Jody Sperling - Time Lapse DanceJody Sperling is a dancer, choreographer and dance scholar. She is the founder and Artistic Director of Time Lapse Dance. This is Jody's blog.
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Archive for May, 2010

What is Modern Dance? Thoughts on trip to Lagos, Part II

While I was in Lagos, someone asked me what is the difference between “modern dance” and “jazz.” Generally, the dancers I met in Nigeria (see “Trip to Lagos, Part I”) had very little exposure to modern dance and were curious, what exactly is this thing. I really thought long and hard about how best to define something which can mean so many different things to so many different people. And I still don’t have a pithy answer.

I don’t think you can grasp the differences between the genres without understanding their historical trajectories. My initial answer was that Jazz is a style of dancing. It’s African-American in origin and has a certain range of movements. It’s usually performed to certain kinds of music (jazz, pop, rock, musical theater, etc.). And, while it can take diverse forms and has evolved over the past century, it has a recognizable character.

Modern dance, I said, is a broader category (although I’m not sure I still agree with that). I tried to give a nutshell of American modern dance history. I sketched out the “family tree” of modern dance, jotting down on a piece of paper a bunch of names: Loie Fuller (my muse), Isadora Duncan, Ruth St. Denis, Denishawn, Martha Graham, Doris Humphrey, Jose Limon, Alvin Ailey, Paul Taylor, Merce Cunningham, John Cage, Judson, etc.. Ok, boiling it down to pop quiz points: Graham – “contraction & release”; Humphrey-Limon – “fall & recovery”; Cunningham/Cage – “chance procedure”.

But all these names and bullet points were pretty meaningless to someone without an historical context. While the term “modern dance” can be understood as applying to distinct techniques arising in 20th century, today it can refer to almost any form of movement, any technique. What it implies is an ethos of experimentation and a concert orientation (as opposed to other, more “popular” forms of presentation).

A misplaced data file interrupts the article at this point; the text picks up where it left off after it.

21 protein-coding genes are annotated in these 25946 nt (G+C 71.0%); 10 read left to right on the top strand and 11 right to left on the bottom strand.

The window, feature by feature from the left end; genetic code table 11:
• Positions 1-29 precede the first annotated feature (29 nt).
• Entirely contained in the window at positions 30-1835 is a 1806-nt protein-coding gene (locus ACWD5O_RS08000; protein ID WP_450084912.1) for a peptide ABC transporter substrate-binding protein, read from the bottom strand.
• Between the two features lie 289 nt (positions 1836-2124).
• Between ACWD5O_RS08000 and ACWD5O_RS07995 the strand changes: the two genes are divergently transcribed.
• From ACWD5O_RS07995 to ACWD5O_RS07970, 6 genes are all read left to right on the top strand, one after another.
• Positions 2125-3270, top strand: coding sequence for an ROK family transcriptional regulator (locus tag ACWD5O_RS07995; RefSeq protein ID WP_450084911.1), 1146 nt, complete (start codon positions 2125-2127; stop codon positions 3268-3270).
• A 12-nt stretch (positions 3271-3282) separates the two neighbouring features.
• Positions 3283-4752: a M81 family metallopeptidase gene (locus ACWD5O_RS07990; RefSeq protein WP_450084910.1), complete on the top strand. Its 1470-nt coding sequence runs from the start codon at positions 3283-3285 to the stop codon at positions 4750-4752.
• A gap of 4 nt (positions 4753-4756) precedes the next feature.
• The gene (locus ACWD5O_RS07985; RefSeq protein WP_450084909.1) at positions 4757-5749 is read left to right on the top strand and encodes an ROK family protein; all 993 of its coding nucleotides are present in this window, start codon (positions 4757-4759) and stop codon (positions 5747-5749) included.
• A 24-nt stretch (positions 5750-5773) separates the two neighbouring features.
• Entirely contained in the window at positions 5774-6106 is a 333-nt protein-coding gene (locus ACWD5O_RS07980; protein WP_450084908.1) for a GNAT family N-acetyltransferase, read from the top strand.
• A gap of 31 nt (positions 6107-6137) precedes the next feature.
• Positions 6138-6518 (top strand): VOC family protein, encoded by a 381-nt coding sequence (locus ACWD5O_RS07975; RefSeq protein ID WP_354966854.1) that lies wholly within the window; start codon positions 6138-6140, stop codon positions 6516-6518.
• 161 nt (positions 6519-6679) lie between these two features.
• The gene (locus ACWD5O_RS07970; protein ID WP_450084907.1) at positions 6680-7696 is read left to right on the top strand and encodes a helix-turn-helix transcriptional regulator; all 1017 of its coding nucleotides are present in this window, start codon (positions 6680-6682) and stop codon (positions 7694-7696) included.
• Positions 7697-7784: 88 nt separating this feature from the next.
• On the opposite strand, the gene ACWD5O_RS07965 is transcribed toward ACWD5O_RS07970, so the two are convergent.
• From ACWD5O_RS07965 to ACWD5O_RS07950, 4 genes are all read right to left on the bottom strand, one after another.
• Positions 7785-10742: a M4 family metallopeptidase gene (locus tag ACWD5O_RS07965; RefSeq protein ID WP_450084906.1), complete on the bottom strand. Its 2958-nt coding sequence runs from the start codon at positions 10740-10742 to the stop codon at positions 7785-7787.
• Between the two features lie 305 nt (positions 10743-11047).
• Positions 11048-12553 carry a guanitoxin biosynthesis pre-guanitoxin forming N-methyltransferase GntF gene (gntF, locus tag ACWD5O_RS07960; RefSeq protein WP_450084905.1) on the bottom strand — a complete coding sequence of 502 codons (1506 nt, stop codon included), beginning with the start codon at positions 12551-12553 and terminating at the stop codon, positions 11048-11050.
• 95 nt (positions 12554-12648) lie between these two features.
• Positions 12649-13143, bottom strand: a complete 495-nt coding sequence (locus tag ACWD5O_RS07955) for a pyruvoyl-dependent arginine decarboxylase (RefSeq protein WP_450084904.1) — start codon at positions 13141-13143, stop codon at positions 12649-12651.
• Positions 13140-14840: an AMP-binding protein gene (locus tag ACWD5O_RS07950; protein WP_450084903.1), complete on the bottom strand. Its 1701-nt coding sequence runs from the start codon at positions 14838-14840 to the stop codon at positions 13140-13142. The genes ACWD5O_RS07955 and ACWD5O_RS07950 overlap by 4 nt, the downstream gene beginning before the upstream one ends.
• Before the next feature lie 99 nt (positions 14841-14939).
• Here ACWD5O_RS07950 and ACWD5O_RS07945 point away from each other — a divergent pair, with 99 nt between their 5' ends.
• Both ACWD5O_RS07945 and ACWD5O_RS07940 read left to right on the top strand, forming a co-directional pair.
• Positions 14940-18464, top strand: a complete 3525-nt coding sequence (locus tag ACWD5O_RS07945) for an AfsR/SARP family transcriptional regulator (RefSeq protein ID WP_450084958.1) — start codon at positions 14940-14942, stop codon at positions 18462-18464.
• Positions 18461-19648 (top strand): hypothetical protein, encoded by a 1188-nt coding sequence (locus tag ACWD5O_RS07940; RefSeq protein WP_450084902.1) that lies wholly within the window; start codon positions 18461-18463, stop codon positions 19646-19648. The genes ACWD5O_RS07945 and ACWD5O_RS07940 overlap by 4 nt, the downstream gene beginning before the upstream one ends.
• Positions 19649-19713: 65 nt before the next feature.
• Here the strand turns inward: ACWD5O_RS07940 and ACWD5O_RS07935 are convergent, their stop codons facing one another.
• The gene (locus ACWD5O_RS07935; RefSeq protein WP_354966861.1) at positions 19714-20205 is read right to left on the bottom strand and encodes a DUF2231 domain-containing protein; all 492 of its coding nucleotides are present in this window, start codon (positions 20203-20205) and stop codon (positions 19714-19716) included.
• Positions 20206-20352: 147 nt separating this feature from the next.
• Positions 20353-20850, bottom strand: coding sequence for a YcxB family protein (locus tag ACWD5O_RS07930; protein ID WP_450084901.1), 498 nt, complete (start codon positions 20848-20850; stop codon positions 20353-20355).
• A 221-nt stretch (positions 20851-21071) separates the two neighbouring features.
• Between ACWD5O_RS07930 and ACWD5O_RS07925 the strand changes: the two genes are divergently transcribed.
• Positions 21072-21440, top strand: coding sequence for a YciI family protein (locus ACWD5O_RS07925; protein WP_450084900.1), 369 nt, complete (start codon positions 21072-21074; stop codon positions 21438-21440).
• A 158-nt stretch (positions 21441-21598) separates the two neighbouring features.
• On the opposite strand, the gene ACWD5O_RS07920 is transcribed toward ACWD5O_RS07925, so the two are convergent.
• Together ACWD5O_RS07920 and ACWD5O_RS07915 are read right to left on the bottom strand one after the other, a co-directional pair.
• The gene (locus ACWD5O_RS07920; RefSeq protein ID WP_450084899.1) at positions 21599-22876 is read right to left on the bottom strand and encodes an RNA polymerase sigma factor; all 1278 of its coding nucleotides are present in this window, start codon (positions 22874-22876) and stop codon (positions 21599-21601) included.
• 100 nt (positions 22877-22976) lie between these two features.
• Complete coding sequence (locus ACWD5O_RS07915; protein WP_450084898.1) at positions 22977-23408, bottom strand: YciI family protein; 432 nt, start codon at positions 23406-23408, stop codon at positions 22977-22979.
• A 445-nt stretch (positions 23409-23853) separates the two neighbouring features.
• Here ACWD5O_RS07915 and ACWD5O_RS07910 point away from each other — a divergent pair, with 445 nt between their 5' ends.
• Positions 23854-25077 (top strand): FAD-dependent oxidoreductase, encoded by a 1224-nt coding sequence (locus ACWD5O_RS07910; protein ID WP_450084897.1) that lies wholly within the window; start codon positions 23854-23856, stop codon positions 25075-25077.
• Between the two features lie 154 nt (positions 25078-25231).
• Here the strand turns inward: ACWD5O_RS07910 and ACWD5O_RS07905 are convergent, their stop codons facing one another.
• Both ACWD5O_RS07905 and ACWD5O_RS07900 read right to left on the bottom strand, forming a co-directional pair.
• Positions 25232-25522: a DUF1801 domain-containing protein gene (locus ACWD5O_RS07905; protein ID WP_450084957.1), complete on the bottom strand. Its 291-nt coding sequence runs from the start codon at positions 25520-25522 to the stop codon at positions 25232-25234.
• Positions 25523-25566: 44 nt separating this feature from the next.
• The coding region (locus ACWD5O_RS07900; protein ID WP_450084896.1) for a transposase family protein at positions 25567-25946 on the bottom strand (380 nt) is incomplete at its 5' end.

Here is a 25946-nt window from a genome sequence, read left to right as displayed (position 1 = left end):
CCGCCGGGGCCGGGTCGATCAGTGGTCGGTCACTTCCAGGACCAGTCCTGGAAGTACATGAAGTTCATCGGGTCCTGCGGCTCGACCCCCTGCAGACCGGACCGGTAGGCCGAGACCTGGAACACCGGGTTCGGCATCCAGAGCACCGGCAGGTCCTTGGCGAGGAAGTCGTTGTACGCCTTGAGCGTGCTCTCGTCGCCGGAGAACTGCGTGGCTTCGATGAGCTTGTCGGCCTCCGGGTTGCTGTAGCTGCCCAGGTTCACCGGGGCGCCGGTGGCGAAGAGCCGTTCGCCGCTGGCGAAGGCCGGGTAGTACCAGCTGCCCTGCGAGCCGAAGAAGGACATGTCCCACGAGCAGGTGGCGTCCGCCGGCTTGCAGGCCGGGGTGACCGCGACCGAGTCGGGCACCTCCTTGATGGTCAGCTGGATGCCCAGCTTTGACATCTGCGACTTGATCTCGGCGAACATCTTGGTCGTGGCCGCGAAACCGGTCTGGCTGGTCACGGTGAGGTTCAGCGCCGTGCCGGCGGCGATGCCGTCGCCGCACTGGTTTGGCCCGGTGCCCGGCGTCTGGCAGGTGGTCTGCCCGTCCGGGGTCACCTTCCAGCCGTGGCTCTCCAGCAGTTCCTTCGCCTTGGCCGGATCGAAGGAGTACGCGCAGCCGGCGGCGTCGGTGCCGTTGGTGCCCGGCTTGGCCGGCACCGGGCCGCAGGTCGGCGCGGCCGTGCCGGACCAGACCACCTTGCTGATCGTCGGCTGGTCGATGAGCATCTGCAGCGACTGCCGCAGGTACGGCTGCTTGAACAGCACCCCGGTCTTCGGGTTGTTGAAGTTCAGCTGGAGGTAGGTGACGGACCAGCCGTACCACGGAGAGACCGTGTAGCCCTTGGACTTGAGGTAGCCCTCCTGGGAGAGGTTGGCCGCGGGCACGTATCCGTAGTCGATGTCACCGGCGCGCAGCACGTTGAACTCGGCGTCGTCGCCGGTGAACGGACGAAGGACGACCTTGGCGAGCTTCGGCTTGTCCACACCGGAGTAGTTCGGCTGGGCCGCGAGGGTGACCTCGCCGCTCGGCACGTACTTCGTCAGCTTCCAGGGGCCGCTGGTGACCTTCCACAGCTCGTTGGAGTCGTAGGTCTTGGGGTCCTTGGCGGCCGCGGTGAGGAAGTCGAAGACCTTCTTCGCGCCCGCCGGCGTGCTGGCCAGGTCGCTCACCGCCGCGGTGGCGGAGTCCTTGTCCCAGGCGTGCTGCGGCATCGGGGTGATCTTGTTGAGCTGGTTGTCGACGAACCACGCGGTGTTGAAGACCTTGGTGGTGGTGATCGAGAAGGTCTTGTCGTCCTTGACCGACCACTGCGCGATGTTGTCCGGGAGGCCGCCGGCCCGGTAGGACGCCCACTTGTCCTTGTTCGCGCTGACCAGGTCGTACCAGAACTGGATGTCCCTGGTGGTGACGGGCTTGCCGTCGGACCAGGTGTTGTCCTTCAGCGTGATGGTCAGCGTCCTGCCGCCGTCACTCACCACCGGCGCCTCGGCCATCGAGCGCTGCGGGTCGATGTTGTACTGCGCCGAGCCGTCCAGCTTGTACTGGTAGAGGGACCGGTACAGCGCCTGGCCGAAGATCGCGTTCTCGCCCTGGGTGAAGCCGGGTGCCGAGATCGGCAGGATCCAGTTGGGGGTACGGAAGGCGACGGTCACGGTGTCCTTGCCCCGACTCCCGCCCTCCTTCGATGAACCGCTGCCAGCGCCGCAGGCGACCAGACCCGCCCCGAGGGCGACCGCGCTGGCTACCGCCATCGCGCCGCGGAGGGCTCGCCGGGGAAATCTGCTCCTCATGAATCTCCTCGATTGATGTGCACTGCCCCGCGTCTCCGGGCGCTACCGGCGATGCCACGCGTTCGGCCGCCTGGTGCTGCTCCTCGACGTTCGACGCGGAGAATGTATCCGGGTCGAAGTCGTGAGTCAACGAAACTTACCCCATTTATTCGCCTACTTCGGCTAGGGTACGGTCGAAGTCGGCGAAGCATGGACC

The history of modern dance is one of continual innovation and rejection of what came before. So naturally that accounts for some of the difficulty in classifying it. And yet, for all the supposed generational innovation, there is also much tradition preserved in the array of modern techniques practiced today. I think this sense of heritage is important to the form, perhaps as much so as its perpetual renewal.

Any definition is reductive, but you have to try to explain things. The myriad dance forms that exist today often have separate origins with trajectories that may overlap, converge or diverge as time and fashions pass.

Appropriately a week after visiting Lagos I found myself in Virginia on a program tribute to the three muses of early modern dance (Fuller, Duncan & St. Denis). More on that in the next post!

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Trip to Lagos, Part I

I just got back from Lagos, Nigeria where I had a residency to teach and perform at the Society of Performing Arts in Nigeria (SPAN). During my stay, I taught two master classes at the studio, worked with four SPAN dancers on flag dancing and performed a solo at the Lebanese Women’s Society gala.

SPAN was founded by Sarah Boulos who is a passionate dance fan and advocate for the arts. Right now the physical complex consists of two small dance studios occupying the former offices of a real estate developer. But Sarah has ambitious plans to expand the center into a complex including an amphitheater, studios, classrooms, dormitories, a cafeteria, gardens and a library. The students take classes in hip-hop, Latin, contemporary (African) dance, jazz and ballet (Russian style, with a former Vaganova Academy teacher). They have little or no exposure to “modern” dance. It’s a special experience to teach people who are so eager to learn what you have to offer and who have no pre-conception about what you’re going to do.

My master classes incorporated the use of fabric, derived from my Loie Fuller-style work. The concept behind the fabric work is about tuning into energetic forces. Simply by standing, you displace air. When you move, you cause rippling currents to emanate from your body. A silk scarf can make these swirling vortices visible. By seeing and becoming aware of such forces, you can begin to control the impact you have in the space, literally. The dancers took to the fabric immediately and improvised with fluid invention. Slim, a tall lanky fellow, moved in an especially captivating way with his scarf, drawing on his training in capoeira.

Above are some photos from the classes. More thoughts to follow.

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